The Miao are one of the 55 ethnic minority groups found in China and it is estimated that over 9 million Miao people live in China today. Yet the term “Miao” can sometimes be a little misleading as it actually encompasses a number of ethnic groups that are only loosely related by language. Although their languages all come from the Miao-Yao language family, their dialects are often mutually unintelligible and their customs can be vastly different. Roughly speaking, within the Miao ethnic minority there are 6 different languages and an estimated 35 different dialects. Yet many Miao groups agree that they share a common ancestry and celebrate many of the same festivals.
The Miao can be further subdivided into the Hmong, Hmub, Xong (Qo-Xiong), and A-Hmao. These subgroups have been divided based on the general colouring of the women’s clothes within that subgroup. Hmong Miao have settled throughout south and east Yunnan, south Sichuan and west Guizhou and are often referred to as White Miao, Green/Blue Miao, or Small Flowery Miao. Hmub Miao are concentrated primarily in southeast Guizhou and are designated as Black Miao. Xong (Qo-Xiong) Miao are located in west Hunan and are called Red Miao. Finally, A-Hmao Miao, or Big Flowery Miao, can be found in west Guizhou and northeast Yunnan. Of these four subgroups, the Hmong Miao are the only group to have immigrated out of China and small pockets of Hmong Miao can be found in America, France, Australia and a few other western countries.
Though these subgroups have distinct differences, they all agree on a common ancestry. According to legend, the Miao descended from the ancient Jiuli tribe, which was led by the quasi-mythical warrior Chiyou. In 2500 B.C. the Jiuli struggled against the Huaxia, who were the ancient ancestors of the Han Chinese, over supremacy of the Yellow River valley. Not long after this struggle, the Jiuli tribe were forced further south by the Huaxia until they eventually separated into the Li and Miao tribes. As there is no historical record or DNA evidence that supports this claim, no one really knows which tribe triumphed or if the legend is necessarily true. Nowadays it really depends on who you ask!
Modern research, however, has given some credence to the legend. New evidence suggests that the Miao may have been among the first people to have settled in China. Researchers found that many words in Chinese related to rice farming were borrowed from the Miao language. This indicates that the Miao were likely among the first rice farmers in China. In the middle Yangtze River region, geneticists have also established a connection between the Miao and the Daxi, whose culture dates back approximately 5,300 to 6,000 years ago. The Daxi have long been credited as being some of the first cultivators of rice in China, meaning the Miao may have at least descended from or perhaps have been among the first settlers in China. If Miao ancestry dates back all the way to the founding of China, it is no wonder that, over time, they have developed into so many subgroups!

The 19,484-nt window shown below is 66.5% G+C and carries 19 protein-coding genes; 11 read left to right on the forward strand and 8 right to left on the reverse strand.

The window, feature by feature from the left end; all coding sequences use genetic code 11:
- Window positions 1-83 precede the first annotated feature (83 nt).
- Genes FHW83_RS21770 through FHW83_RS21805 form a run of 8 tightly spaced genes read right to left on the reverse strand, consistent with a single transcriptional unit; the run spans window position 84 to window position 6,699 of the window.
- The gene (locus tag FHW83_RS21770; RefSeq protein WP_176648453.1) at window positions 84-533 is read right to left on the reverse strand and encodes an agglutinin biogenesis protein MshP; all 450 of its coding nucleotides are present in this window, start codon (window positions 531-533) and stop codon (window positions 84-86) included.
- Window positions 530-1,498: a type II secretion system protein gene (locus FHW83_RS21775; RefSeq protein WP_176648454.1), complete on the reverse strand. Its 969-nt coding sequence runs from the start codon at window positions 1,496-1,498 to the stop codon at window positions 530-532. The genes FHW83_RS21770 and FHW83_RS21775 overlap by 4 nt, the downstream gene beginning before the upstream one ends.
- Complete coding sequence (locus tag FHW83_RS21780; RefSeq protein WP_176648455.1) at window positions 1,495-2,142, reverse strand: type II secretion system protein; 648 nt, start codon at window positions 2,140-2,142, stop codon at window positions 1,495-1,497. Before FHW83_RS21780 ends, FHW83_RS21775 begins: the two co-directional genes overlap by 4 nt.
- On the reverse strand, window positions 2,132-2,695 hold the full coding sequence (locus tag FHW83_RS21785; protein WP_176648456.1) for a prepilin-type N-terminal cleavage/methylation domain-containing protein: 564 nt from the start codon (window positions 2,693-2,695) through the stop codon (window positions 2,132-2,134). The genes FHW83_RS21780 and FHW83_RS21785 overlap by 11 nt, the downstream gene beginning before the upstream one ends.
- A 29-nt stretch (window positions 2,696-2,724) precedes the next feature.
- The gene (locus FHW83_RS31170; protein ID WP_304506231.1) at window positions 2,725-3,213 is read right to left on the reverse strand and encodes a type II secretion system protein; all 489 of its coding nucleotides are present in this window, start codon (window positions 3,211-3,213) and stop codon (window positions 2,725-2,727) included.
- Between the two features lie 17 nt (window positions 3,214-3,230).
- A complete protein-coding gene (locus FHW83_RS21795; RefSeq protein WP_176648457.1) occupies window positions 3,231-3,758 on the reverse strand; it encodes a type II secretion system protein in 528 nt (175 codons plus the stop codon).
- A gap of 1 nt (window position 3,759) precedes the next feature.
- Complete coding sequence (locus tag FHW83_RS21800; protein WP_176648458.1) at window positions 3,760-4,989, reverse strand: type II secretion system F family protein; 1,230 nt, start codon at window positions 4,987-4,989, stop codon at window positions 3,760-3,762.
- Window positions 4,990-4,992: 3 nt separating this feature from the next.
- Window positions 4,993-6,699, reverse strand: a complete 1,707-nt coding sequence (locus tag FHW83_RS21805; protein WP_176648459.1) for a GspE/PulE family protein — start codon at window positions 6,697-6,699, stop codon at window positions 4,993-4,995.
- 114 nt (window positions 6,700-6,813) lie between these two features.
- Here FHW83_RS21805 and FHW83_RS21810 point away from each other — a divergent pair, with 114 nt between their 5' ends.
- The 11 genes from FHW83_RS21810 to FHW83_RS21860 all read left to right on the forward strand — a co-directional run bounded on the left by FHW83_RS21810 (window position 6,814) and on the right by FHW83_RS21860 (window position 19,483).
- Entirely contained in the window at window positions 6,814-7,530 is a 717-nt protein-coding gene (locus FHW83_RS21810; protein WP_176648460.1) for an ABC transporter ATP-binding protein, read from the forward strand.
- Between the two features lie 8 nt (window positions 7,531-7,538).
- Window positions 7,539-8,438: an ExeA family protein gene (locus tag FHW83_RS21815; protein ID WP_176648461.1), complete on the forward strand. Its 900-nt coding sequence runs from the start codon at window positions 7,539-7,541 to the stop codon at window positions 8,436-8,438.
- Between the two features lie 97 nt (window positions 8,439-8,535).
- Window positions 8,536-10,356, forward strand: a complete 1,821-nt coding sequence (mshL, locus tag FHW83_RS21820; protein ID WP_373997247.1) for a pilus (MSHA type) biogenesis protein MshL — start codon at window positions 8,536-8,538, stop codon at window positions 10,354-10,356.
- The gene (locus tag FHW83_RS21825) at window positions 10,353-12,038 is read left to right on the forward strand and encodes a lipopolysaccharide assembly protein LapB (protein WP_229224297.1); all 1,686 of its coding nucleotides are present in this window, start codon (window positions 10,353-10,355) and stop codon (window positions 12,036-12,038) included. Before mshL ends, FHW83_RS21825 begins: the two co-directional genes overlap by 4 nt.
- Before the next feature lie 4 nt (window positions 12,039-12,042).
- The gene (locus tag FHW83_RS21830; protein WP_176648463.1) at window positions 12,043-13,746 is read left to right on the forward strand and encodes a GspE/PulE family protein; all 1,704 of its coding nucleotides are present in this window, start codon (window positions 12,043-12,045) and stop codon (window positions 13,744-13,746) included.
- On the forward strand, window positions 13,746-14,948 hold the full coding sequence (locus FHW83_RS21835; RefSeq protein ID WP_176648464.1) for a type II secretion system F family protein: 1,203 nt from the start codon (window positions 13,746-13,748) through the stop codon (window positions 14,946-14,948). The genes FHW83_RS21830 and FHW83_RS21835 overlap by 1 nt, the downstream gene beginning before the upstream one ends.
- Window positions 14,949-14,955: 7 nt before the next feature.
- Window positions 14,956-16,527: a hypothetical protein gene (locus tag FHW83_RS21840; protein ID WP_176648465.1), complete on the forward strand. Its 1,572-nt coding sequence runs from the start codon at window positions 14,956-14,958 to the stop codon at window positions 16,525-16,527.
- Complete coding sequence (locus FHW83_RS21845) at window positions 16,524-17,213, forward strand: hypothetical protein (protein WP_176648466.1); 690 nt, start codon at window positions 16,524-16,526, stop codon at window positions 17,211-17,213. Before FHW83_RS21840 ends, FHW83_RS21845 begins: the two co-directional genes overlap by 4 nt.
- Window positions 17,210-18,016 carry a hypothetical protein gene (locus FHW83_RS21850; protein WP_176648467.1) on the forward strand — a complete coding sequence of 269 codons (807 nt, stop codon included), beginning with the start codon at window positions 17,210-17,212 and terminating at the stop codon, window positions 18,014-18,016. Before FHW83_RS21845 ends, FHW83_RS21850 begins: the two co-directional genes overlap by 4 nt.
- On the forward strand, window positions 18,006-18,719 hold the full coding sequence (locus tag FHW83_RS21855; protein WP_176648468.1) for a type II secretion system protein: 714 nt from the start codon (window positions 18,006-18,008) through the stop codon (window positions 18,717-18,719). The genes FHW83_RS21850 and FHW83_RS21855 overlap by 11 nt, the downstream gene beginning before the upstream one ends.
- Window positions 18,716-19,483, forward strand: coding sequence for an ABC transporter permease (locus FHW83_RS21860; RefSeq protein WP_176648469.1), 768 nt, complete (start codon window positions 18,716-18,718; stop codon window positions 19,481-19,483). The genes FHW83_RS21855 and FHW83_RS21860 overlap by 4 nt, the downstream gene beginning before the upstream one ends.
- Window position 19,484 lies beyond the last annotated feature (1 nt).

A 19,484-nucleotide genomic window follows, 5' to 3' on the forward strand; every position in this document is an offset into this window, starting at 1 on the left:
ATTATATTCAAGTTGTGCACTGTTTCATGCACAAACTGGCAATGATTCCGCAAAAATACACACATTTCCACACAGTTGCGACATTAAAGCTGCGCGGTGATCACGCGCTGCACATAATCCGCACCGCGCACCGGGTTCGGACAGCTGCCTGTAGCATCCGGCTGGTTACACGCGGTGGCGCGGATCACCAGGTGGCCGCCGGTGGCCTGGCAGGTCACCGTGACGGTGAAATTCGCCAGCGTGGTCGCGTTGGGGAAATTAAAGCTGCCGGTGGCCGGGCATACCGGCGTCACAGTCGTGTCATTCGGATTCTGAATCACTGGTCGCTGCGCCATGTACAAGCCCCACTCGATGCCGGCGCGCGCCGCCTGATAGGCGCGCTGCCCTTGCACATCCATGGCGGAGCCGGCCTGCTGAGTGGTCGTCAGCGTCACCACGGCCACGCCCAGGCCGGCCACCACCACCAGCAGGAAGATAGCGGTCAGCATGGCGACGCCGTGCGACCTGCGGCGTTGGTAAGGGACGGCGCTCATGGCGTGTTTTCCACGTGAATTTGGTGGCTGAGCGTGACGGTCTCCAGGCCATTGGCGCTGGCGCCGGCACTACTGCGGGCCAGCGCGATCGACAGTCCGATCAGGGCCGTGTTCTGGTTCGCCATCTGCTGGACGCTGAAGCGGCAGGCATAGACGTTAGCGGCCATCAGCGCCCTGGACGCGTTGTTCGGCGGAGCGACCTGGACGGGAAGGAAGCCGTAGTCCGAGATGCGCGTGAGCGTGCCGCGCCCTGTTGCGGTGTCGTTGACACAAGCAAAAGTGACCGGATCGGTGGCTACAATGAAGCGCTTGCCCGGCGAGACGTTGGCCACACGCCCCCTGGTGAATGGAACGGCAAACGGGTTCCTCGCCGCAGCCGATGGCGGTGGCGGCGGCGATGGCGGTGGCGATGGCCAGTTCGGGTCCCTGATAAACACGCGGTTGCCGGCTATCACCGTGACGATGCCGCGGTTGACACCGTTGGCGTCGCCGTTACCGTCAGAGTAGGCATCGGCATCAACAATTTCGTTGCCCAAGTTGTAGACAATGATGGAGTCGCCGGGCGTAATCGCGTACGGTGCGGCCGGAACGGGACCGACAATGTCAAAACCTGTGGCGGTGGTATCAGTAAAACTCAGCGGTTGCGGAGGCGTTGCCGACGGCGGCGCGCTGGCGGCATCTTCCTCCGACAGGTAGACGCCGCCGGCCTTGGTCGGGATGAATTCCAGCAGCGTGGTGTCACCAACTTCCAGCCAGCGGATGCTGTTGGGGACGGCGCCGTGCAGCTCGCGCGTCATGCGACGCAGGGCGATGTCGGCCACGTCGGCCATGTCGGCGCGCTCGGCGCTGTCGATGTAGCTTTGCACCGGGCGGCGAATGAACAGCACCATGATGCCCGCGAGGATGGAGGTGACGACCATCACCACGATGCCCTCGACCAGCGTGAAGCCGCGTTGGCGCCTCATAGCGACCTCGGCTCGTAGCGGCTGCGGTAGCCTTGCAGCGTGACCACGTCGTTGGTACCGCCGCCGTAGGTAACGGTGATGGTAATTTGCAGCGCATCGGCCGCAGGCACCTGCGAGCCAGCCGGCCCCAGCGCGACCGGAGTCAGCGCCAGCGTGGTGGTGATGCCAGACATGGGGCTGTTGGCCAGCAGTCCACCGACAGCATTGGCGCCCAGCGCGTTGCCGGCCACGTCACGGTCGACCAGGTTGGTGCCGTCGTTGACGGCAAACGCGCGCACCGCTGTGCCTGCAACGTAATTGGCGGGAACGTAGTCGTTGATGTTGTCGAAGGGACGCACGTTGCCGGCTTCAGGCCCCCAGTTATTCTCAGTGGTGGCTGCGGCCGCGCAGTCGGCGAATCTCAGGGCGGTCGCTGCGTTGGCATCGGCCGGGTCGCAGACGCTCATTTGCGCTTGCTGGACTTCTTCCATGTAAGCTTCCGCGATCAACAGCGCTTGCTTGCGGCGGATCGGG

The term “Miao”, however, didn’t appear officially until it was first used by the Han Chinese sometime before the Qin dynasty (before 221 B.C.). Thereafter it tended to be applied to what the Han Chinese perceived as “barbarians”, particularly during the Ming and Qing dynasties when the Miao people waged frequent rebellions against imperial rule. After the fall of the Qing dynasty, the Miao played a focal role in the history of Communist China by providing Mao Zedong with supplies and guides through their territory so that he could escape the Kuomintang during the Long March.
In Miao culture, a village leader would normally be appointed to oversee each village, although nowadays these villages come under government jurisdiction. These village leaders still play important roles in the community, particularly in isolated Miao villages such as Basha. The average Miao village contains 100 to 200 households, although smaller villages have no more than 10 households and the largest villages contain over 1,000. Miaos have a reputation for living in mountainous areas so their villages tend to be perched on mountainsides or hillsides. They live in dwellings known as Diaojiaolou, which are wooden houses that are held up by stilts. These houses are normally two to three-storeys high. The front of the house is held up by pillars but the rear of the house is suspended on wooden poles, making it level with the mountainside. The ground floor, underneath the wooden poles, is used for livestock and firewood while the second floor is a general living space and the third floor is either a bedroom or an extra storage space. The houses are all built by villagers using local fir wood and they are a magnificent example of the craftsmanship exhibited by the Miao people.
The Miao people are one of the oldest ethnic minorities in China and their fascinating customs, elaborate dress and remarkable festivals are a reflection of their enduring legacy. If you’re taking a tour though Guizhou, the Miao villages of Basha and Langde are certainly a must-see.
 Chiyou: leader of the ancient Nine Li tribe in Chinese mythology who is most famous for his fight against the Yellow Emperor during the legendary Three Sovereigns and Five Emperors era. Although the Han Chinese view him as a tyrant, the Miao people venerate him as a wise and noble king and sometimes worship him as a deity.